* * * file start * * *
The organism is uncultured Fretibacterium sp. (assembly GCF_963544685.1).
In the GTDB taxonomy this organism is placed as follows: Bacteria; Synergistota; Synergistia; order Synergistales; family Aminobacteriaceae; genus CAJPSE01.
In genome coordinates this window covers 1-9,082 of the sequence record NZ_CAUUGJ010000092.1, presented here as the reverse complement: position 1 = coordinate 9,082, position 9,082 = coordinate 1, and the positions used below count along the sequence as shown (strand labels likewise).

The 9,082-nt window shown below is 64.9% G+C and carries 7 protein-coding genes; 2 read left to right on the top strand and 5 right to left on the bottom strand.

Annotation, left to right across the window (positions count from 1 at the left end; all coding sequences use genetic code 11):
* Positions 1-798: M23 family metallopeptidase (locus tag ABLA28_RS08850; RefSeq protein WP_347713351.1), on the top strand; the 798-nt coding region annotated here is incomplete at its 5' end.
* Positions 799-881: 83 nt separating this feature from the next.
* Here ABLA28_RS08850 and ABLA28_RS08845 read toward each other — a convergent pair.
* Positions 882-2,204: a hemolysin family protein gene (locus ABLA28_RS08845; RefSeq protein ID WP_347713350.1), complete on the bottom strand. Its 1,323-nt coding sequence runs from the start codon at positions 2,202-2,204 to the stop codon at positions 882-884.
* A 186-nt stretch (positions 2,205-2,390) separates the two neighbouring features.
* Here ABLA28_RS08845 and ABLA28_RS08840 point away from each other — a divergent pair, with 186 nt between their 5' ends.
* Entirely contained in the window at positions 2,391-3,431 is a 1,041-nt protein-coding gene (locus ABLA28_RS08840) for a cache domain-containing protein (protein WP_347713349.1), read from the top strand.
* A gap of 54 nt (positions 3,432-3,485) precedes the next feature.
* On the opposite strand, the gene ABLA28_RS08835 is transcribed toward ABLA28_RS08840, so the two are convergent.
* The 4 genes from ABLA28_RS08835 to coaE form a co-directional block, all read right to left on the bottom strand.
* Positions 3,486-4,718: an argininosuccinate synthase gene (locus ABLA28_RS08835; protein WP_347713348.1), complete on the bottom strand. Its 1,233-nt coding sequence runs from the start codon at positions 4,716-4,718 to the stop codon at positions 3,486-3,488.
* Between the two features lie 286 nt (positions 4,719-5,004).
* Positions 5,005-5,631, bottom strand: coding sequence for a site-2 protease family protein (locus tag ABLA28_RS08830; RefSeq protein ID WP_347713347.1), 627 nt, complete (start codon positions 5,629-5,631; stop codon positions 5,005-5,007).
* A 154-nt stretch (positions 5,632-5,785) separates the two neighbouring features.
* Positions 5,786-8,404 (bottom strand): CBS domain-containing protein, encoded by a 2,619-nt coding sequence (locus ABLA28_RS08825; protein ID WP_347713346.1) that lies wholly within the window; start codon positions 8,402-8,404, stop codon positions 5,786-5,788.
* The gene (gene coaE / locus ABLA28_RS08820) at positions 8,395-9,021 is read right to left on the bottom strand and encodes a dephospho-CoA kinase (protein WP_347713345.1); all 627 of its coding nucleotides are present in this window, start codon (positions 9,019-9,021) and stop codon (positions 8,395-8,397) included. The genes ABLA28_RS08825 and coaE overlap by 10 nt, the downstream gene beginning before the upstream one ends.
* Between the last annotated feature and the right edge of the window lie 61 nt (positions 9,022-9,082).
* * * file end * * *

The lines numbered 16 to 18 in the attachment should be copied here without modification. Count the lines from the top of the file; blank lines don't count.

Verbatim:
* Positions 3,486-4,718: an argininosuccinate synthase gene (locus ABLA28_RS08835; protein WP_347713348.1), complete on the bottom strand. Its 1,233-nt coding sequence runs from the start codon at positions 4,716-4,718 to the stop codon at positions 3,486-3,488.
* Between the two features lie 286 nt (positions 4,719-5,004).
* Positions 5,005-5,631, bottom strand: coding sequence for a site-2 protease family protein (locus tag ABLA28_RS08830; RefSeq protein ID WP_347713347.1), 627 nt, complete (start codon positions 5,629-5,631; stop codon positions 5,005-5,007).